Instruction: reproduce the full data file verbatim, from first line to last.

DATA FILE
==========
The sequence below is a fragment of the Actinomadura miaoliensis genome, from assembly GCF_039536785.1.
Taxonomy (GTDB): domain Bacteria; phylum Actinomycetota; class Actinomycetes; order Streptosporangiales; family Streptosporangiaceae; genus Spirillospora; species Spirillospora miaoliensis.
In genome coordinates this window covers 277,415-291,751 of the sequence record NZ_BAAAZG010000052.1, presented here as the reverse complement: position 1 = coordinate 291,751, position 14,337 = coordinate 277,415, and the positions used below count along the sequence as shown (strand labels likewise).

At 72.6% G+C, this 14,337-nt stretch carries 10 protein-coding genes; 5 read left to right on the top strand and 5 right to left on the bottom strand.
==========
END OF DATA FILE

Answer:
The sequence below is a fragment of the Actinomadura miaoliensis genome, from assembly GCF_039536785.1.
Taxonomy (GTDB): domain Bacteria; phylum Actinomycetota; class Actinomycetes; order Streptosporangiales; family Streptosporangiaceae; genus Spirillospora; species Spirillospora miaoliensis.
In genome coordinates this window covers 277,415-291,751 of the sequence record NZ_BAAAZG010000052.1, presented here as the reverse complement: position 1 = coordinate 291,751, position 14,337 = coordinate 277,415, and the positions used below count along the sequence as shown (strand labels likewise).

At 72.6% G+C, this 14,337-nt stretch carries 10 protein-coding genes; 5 read left to right on the top strand and 5 right to left on the bottom strand.